Toilet People: Representing Struggles of North Korean Refugees on Stage

I found the flyer by chance (after a meeting for our then upcoming symposium “Pansori in Europe”) at the Korean Culture Center in Berlin. Playwright Lee Yeo-Jin (이여진) would present and talk about her recent work Toilet People (토일릿 피플, 2015).

I hadn’t seen anything from her, but the announcement by Dr. Holmer Brochlos (my first Korean teacher at Freie Universität), who hosted the evening, sounded promising: In her works, Lee Yeo-Jin combines satirical and phantastic elements to address current issues in Korea.

Toilet People is about a group of refugees from North Korea, now resettled in the South. The play focuses on continuing discussions between the head-doctor of a counselling center for traumatised refugees and a politician, the former applying for government funding for what seems to be a good cause. At the Cultural Center, several students of FU, scattered around the auditorium (filled to the last seat!), presented a reading of the first scenes. With the doctor and the politician interpreting, questioning, and finally denying the stories told by the refugees (who pop up and re-tell their tales), it soon becomes clear that the refugees – all called “Hann” (한결, i.e. “united as one” in the original) – are pawns in larger games but also have their own agenda.

Premiere of Toilet People (Arko Arts Theater, February–March 2016)

Opening the following debate, Lee Yeo-jin expressed her intentions to shine a light on the ambivalent reactions in South Korean society to the increasing number of refugees from the North of the peninsula. Nominally members of the same people, the variety of terms (e.g. 탈민자, 새토민, 피난자), each with their own connotations, show the ambivalent reception of the “Brothers and Sisters in the North” (thus the title of Cho Sung-Hyung’s (조성형, homepage) latest documentary film that is well aware of the ambiguity in these inter-Korean family relations).

In the course of the Q&A it became clear that Lee had not conducted interviews with refugees herself. Nevertheless, her work seems to be research-based. She directly references, among others, German doctor and refugee activist Dr. Flaschen, who suggests in a Wall Street Journal-article to send radios to the North in order to provoke collective rebellion through education. In the play, multifunctional lavatories serve a similar function, a technological means to “safe” North Koreans. (I couldn’t find any reference to Dr. Flaschen, though.)

A lively discussion followed Lee’s explanations, ranging from comparisons with East-West-German relations (Brochlos noted that communication across the “wall” was much easier), the universal fact of refugees being used for others’ causes, and the perspective of young Koreans vis-à-vis North Koreans at their school or university. One attendant brought up her unease and wondered whether she should treat North Korean refugees like children of “multicultural families” (다문화 가정, usually referring to Korean men who married women from South-East-Asian countries).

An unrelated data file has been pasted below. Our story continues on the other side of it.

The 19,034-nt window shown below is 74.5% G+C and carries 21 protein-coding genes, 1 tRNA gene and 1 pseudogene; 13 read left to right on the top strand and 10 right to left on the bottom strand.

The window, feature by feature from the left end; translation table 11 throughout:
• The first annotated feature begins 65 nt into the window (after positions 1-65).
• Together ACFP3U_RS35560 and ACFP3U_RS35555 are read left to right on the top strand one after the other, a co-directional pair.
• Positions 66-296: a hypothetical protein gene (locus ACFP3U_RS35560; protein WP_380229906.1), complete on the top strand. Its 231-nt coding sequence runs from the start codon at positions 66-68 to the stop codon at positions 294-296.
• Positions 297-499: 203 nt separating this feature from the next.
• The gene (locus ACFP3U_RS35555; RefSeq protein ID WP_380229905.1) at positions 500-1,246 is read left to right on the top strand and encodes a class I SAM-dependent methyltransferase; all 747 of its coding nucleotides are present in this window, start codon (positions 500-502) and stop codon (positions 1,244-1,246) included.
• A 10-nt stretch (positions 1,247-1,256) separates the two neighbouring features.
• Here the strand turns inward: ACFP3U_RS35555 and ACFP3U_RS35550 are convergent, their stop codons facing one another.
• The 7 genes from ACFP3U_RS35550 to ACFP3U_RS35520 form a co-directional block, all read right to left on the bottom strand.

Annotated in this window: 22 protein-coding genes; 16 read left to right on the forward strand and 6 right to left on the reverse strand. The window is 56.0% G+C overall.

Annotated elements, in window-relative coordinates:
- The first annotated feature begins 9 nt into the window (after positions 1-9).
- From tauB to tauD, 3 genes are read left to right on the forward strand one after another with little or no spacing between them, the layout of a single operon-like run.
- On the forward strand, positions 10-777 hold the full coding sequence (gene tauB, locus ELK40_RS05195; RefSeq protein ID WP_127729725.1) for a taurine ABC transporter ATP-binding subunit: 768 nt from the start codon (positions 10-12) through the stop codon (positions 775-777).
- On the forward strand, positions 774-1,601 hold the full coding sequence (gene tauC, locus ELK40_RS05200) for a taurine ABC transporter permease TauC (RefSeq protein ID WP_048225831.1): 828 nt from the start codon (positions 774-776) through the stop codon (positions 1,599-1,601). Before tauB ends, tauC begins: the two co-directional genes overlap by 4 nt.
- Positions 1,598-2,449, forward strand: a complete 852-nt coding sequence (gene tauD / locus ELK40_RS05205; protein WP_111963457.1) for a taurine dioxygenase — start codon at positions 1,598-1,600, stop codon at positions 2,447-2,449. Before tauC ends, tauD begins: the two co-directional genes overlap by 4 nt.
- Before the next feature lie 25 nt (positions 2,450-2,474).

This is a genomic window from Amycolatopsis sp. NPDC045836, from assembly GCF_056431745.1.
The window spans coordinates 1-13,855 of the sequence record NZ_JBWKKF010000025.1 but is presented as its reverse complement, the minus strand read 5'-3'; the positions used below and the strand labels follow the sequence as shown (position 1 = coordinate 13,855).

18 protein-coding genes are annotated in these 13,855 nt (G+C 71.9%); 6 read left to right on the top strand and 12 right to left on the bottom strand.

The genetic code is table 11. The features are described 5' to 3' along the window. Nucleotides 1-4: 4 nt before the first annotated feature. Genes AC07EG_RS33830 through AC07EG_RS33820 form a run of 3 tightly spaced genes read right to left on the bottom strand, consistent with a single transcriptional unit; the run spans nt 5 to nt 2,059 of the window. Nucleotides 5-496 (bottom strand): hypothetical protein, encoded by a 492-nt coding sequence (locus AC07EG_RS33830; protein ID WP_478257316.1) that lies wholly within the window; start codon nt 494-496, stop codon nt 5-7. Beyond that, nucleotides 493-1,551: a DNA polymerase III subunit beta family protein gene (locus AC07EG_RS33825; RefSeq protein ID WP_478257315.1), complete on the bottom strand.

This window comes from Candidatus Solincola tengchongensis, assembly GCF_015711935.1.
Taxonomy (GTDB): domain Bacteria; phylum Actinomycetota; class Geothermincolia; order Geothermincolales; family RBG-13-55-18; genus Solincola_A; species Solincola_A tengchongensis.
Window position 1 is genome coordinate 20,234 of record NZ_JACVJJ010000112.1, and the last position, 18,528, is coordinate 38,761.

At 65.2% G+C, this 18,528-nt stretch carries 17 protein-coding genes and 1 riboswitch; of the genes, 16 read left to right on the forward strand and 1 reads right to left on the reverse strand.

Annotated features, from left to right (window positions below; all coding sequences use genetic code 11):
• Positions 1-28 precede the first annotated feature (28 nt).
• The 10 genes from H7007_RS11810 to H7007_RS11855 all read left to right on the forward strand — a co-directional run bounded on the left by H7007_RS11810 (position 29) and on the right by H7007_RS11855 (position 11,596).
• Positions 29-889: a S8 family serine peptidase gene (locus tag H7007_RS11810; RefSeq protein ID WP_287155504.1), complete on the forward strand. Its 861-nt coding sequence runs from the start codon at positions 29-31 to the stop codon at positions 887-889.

Lee Yeo-jin also compared the struggles of North Korean refugees in South Korean society with the challenges on the competitive job market that all young Koreans face, suggesting that the situation of refugees may serve as a metaphor for the general precarity of Koreans today. But wouldn’t that reading amount to an exploitation of refugees’ suffering, once again for a seemingly “good cause”, to make a point on stage?

Revival of Toilet People (Sogang University, Mary Hall, June–July 2017)

Another interesting question concerned casting choices: Were “real” North Koreans considered as actors? Toilet People is right now on show in Seoul. In the production by ensemble “Little Legend” (극단 작은신화, on Facebook) that premiered last year at ARKO Arts Theater (2016.2.25–3.13) and is shown again at Sogang University’s Mary Hall (“currently” at the time of writing, 2017.6.29–7.9), the refugee roles are played by (South Korean) actors who have practiced “North Korean dialect” (Lee wasn’t sure if she could say it like that, but I suppose she meant dialects of provinces located in the North).

Of course, the mere fact of putting (fictional) refugees on stage implies problems of representation, which are also tackled, for example, by German theatre productions that are about and/or involve refugees. (See the short bibliography below.)

Looking forward to see Lee Yeo-jin’s Toilet People on stage, whether in Korea or in Germany, where an English-language reading took place at art space Non Berlin earlier this month… A full-fledged production in German might be a timely intervention into one of the most daring problems German society is dealing with right now.

As a preview, the following video trailer from 2016 must sufffice:

— 5 July 2017 (수)

Further reading on theatre facing the current “refugee crisis” in Germany, in chronological order:

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About Jan Creutzenberg

Jan Creutzenberg, friend of theatre, music, and cinema, comments on his performative experiences in Seoul and elsewhere.
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